That said, there are plenty of basic specs if you’re good to play newer games with settings below 1080p – although we would suggest spending a bit more to upgrade beyond the standard 8GB RAM. or the 256 GB SSD if you can. Each model offers multiple options for expanded RAM and SSD sizes, and you can also add a wired mouse and keyboard for just $ 14.
From $ 820
Acer’s Predator Orion 3000 features an 11th Gen 6-core Intel processor and Nvidia GTX 1660 Super. While the GTX 1660 is a budget GPU that lacks the features of Nvidia’s RTX lineup like ray tracing and Nvidia streaming support, it’s powerful enough for solid 1080p gaming. The 8GB RAM and 512GB SSD are meager, but that’s not unusual for cheaper pre-built ones. Also, RAM and storage are the most easily scalable PC components, and you can always go for one of the more expensive configurations if that isn’t enough.
Like other pre-built desktops, the Acer Predator Orion 3000 doesn’t come with a monitor, so you’ll need to purchase one to complete your setup. The package includes a keyboard and a mouse – they’re nothing special, but it at least saves you a few bucks. The unique housing also looks appropriately ‘gamer’ thanks to its angular shape and customizable RGB lighting elements.
Like the other pre-built ones listed here, Skyech Gaming’s Blaze II comes in multiple configurations, but the model with the Intel i5 10400F processor and Nvidia GTX 1660 GPU offers excellent entry-level specs, a sleek body. and the possibility of future upgrades for $ 1,089.
To be fair, this model’s CPU and GPU aren’t much different from the hardware of the cheaper models we’ve covered, but the 1TB SSD and 16GB RAM make it a more powerful machine in the world. together. It can deliver slightly higher quality game visuals and handle other memory-intensive processes better than its cheaper competitors. These specs make it a solid option for aspiring content creators in particular, as video editing and even streaming will be smoother thanks to the higher memory.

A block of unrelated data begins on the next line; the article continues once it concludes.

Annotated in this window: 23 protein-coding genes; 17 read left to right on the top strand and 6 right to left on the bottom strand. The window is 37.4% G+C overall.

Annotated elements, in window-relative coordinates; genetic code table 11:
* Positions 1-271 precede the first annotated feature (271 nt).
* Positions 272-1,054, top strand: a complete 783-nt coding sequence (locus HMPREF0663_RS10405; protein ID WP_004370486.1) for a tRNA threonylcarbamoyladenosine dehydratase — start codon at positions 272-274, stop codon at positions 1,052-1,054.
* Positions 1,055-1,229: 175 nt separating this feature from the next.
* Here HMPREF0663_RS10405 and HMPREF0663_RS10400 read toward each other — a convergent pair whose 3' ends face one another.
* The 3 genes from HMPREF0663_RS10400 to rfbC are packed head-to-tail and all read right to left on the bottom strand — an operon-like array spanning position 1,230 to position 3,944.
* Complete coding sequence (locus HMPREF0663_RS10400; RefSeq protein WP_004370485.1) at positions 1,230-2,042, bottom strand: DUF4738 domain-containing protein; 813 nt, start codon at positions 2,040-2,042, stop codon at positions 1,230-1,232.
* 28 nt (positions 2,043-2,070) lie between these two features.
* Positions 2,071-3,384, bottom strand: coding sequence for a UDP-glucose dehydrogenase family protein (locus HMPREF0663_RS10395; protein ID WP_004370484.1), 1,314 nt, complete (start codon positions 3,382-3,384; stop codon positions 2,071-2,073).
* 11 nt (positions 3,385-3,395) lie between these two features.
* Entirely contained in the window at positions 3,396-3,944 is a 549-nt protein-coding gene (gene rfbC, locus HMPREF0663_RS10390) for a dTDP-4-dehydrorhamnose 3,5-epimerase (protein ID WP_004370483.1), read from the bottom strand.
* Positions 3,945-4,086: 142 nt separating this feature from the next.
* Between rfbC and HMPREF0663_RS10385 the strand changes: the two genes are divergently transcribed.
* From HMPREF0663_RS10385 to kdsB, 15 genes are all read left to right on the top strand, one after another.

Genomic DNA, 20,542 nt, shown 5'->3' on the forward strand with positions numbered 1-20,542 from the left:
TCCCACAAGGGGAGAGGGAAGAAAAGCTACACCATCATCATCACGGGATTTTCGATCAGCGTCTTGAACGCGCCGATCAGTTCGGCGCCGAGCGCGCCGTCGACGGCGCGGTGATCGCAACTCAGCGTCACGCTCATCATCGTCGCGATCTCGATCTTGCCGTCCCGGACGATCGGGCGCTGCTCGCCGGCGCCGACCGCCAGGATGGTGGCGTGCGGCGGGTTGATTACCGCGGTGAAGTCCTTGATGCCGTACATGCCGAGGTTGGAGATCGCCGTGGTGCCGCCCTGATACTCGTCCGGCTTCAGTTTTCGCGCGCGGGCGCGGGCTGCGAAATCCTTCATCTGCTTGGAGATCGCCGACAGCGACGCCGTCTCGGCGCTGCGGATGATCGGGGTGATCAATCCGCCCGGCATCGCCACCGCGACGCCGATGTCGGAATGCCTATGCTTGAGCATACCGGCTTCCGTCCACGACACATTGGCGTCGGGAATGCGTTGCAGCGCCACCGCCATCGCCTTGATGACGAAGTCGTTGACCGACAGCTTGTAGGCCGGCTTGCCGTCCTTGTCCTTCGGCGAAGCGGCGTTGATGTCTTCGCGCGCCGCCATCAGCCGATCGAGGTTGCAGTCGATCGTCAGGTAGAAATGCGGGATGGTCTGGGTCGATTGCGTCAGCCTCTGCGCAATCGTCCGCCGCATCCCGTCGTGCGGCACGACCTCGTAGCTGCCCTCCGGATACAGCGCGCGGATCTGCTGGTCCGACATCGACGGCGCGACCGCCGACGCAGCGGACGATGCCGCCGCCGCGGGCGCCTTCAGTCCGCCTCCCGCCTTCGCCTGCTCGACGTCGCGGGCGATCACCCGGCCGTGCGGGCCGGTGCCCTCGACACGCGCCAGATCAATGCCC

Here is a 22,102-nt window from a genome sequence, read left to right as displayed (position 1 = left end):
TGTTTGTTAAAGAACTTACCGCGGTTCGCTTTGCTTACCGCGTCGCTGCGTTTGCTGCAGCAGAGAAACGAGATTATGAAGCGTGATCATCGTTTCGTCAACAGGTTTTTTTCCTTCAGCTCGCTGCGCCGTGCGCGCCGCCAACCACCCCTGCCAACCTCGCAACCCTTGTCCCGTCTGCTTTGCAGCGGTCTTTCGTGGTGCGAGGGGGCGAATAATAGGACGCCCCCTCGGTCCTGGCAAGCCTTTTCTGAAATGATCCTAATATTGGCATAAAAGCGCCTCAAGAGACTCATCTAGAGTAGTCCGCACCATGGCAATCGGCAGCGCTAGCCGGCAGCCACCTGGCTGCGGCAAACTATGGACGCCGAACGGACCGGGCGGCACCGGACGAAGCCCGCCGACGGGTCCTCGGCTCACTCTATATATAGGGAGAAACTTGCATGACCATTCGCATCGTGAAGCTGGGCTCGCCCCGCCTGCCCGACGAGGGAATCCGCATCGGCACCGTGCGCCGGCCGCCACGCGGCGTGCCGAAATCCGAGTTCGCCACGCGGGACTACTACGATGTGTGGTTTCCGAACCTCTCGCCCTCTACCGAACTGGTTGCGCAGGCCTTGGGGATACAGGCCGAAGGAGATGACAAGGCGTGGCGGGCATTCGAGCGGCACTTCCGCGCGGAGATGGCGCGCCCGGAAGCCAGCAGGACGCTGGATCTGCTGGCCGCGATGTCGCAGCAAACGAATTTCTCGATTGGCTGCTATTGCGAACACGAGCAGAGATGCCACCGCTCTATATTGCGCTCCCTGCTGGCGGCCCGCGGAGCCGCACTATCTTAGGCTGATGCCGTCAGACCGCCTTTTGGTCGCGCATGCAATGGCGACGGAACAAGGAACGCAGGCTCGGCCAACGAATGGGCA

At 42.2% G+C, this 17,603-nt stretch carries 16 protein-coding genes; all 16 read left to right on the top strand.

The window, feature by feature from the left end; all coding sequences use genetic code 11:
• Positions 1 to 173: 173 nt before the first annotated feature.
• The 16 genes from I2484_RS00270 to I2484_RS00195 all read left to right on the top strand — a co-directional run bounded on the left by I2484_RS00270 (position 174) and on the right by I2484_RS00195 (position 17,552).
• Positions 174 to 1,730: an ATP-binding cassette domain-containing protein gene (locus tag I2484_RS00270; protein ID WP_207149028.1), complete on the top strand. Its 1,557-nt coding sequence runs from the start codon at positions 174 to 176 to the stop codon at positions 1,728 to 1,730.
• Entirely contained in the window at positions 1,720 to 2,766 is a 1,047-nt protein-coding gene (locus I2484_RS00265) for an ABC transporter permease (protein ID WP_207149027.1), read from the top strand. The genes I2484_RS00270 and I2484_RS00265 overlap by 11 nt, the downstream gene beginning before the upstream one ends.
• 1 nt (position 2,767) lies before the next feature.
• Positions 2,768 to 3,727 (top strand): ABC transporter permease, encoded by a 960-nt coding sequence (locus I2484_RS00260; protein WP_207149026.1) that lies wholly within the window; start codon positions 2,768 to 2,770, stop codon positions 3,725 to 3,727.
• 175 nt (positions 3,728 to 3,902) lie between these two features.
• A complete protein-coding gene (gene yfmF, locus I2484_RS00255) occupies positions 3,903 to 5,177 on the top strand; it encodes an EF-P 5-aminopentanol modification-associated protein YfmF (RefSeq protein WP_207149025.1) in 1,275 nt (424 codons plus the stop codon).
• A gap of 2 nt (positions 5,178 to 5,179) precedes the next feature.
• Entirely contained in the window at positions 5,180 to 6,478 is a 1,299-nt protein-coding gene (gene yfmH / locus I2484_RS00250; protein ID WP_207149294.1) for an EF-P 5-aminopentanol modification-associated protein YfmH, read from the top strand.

The PC also looks great. The case features a tempered glass side panel that shows the components inside illuminated by the RGB ring light from the rear exhaust fan. Two additional RGB light rings adorn the front of the case and all three are fully customizable. There’s plenty of room inside the case too, and the included 600-watt power supply will be able to power more powerful components that you can upgrade in the future, like a more powerful GPU.
At just a hundred dollars under $ 1,500, it might seem odd to call NZXT’s Starter Pro BLD Kit a “cheap” gaming PC, but it’s a relatively powerful platform that will take you to the next level. superior gaming performance without having to really break the bank.
The only catch is you have to build it yourself.
Don’t worry, though: NZXT’s BLD kits include everything you need, including well-written instructions, step-by-step videos, a set of tools, and all the necessary materials. The only items that don’t come in the box are a monitor, keyboard, and mouse (plus any other peripherals you need), which puts it in the prohibitive price category if you don’t already have these. components at your fingertips. Still, it’s a great choice for anyone who wants to build their own PC but doesn’t know where to start.
Once assembled, the Starter Pro BLD Kit includes an Nvidia RTX 3060 Ti graphics card, an Intel i5-11400F processor, a 1TB SSD, and 16GB of RAM – specifications powerful enough for high frame rates at resolutions 1080p or 1440p, as well as enhanced visual features like ray tracing. It’s also another PC with a large case – featuring a clear glass side panel – and a powerful power supply, so it’s also more scalable than other entry-level units. .